The Career Center, in partnership with the Office of Alumni Affairs, is thrilled to announce the launch of its new Yeshiva University Mentoring Volunteer Program, or YU-MVP. This algorithm-based “matching for mentoring” platform will pull from over 25,000 alumni around the globe to create a network of volunteer mentors dedicated to offering undergraduate students professional career guidance.
YU News sat down with Susan Bauer, executive director of YU’s Career Center and principal designer of the program, to discuss this new initiative.
How can alumni and others get involved?
The program is open to our alumni and all professionals who want to mentor our students. Interested mentors can join by visiting yu.edu/mvp and signing up using their email address or LinkedIn profile.
Can a non-YU alum join the YU-MVP program?
Absolutely. Parents, relatives and all those willing to give back to the next generation of Jewish leaders are welcome to become part of the network. It is a multidisciplinary platform, so professionals of all backgrounds are encouraged to mentor. We strongly encourage those living outside the New York City area to join as well as any students seeking mentorship from those they do not already know in their communities.
How will the matching process work?
YU-MVP works by matching preferences. Volunteer mentors select their geographic area, industry expertise and areas in which they can provide assistance. Students are then recommended to connect with mentors whose preferences most closely align with their own. After the matches are made, the students are then expected to reach out to their recommended mentors who will, in turn, then select the students with whom they wish to work.
Can a mentor work with more than one student?
Yes, each mentor sets his/her own personal parameters based on availability.
Are there any industries that you would like to recruit mentors from?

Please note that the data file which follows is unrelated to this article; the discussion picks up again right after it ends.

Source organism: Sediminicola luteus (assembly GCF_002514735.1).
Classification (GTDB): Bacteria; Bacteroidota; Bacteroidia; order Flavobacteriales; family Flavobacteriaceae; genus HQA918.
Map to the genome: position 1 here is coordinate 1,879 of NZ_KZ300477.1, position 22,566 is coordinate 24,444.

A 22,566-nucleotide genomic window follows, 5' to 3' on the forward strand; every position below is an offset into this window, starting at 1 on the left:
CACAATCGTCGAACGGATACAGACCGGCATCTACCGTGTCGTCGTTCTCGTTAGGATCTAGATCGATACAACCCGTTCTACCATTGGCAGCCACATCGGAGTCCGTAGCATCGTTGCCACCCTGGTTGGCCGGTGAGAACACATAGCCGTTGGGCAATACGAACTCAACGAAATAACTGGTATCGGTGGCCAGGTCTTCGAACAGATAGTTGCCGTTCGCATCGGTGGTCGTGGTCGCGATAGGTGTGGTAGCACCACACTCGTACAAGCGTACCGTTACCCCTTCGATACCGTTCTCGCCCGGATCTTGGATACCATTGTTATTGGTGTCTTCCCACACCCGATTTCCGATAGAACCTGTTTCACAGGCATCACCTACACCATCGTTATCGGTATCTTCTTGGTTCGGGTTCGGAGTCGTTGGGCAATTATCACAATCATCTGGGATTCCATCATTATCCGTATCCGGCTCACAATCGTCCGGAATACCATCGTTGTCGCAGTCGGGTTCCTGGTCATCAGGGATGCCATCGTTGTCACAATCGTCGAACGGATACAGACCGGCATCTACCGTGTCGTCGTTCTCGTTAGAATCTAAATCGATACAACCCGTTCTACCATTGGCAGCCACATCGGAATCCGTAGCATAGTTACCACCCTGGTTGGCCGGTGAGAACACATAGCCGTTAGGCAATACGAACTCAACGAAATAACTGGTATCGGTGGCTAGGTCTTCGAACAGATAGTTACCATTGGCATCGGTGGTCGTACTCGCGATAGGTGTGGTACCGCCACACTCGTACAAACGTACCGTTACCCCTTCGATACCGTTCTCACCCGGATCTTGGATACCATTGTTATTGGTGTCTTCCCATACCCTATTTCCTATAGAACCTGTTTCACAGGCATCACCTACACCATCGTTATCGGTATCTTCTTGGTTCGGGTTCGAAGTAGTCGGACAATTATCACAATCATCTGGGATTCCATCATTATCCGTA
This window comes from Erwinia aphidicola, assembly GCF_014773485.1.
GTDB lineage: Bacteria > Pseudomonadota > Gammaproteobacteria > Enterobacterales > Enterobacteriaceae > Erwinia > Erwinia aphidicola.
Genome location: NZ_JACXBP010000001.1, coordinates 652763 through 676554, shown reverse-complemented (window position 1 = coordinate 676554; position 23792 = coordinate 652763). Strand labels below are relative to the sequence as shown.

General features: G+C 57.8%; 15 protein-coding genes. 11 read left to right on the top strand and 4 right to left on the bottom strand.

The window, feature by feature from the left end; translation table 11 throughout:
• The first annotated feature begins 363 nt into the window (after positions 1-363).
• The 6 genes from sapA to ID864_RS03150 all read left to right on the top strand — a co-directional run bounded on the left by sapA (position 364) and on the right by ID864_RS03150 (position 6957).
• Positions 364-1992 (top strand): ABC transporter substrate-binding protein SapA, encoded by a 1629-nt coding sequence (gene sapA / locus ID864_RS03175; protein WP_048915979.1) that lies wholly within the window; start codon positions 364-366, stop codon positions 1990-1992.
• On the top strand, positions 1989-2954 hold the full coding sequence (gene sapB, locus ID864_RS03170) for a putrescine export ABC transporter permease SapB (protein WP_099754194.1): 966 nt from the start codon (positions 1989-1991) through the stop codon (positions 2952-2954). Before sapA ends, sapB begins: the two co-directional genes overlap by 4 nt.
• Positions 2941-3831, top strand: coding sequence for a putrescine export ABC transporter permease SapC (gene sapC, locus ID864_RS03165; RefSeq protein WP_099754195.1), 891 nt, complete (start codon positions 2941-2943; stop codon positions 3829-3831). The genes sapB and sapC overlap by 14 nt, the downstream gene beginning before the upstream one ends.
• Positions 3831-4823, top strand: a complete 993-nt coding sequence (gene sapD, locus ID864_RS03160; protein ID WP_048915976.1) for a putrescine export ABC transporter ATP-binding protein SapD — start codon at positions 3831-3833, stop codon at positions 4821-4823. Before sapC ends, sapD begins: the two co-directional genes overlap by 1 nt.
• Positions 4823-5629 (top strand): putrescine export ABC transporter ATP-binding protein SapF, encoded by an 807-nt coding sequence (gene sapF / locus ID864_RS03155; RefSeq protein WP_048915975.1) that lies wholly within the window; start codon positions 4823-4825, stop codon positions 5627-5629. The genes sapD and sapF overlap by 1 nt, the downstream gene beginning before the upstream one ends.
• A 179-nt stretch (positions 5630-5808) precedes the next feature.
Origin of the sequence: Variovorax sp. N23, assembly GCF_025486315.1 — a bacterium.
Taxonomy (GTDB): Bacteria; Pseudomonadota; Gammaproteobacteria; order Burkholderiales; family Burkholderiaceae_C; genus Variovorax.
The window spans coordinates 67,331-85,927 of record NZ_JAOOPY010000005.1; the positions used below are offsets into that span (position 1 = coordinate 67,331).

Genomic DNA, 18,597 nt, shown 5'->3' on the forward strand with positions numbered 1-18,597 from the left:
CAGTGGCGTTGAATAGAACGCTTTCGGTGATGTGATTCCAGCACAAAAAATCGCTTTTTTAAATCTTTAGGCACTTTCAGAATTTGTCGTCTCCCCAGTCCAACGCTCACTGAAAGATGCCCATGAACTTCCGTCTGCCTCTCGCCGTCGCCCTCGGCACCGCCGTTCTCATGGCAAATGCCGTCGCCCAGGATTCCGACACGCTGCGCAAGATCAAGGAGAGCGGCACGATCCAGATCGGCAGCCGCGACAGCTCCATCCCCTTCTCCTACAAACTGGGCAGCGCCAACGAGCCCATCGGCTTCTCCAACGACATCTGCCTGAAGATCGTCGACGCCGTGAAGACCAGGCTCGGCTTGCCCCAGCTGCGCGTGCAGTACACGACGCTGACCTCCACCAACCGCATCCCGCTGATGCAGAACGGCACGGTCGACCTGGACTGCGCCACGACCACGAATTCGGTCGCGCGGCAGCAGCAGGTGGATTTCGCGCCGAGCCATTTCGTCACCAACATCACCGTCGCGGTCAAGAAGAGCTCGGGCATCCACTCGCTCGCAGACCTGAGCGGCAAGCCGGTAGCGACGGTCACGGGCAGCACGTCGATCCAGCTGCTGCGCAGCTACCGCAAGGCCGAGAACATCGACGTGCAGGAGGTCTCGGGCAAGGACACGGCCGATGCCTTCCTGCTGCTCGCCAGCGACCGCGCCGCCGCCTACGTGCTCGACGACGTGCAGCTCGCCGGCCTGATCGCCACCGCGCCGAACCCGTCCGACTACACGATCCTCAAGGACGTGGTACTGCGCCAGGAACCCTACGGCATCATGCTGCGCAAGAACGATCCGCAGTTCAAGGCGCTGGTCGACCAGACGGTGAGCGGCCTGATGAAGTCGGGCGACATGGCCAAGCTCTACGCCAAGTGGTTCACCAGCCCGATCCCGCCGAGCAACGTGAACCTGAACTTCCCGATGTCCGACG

It is a multidisciplinary platform open to all students, so professionals from all backgrounds are encouraged to join. We have a greater number of students within certain disciplines than others, so a mentor should not get discouraged if a request for mentorship is not made immediately.
Is this program for graduate students as well?
Currently, it is being rolled out as a platform for undergraduate students. It will expand to graduate students in the future.
What would a mentor partnership look like?
The mentor-student partnership can take many forms. Depending upon geographical location, it may be an in-person arrangement or a virtual connection in which résumés are reviewed using FaceTime or informational interviews are conducted via phone or email. The mentor and student can customize the experience that works best for them. For example, during the pilot phase of the program, many mentors opened their offices to students to discuss topics such as Shabbat and Yom Tov work challenges and “Day in The Life” experiences.
What cities will you have mentors in?
The goal is for YU-MVP to have a global presence. We have many international students studying at Yeshiva University and many students interested in relocating after graduation, whether that means making aliyah [moving to Israel] or moving to another city, state or country.
Anything else you would like to add?
Everyone is welcome to give back to our students, and we appreciate all who get involved. This experience can be life-altering for both mentors and students. Our community is global, connected, generous and mission-driven. I encourage everyone to participate in this exciting initiative.
If you are an alumnus/a and have questions, please contact Dina Burcat at firstname.lastname@example.org
If you are a friend of Yeshiva University and not an alumnus/a and have questions, please contact Matthew Garcia at email@example.com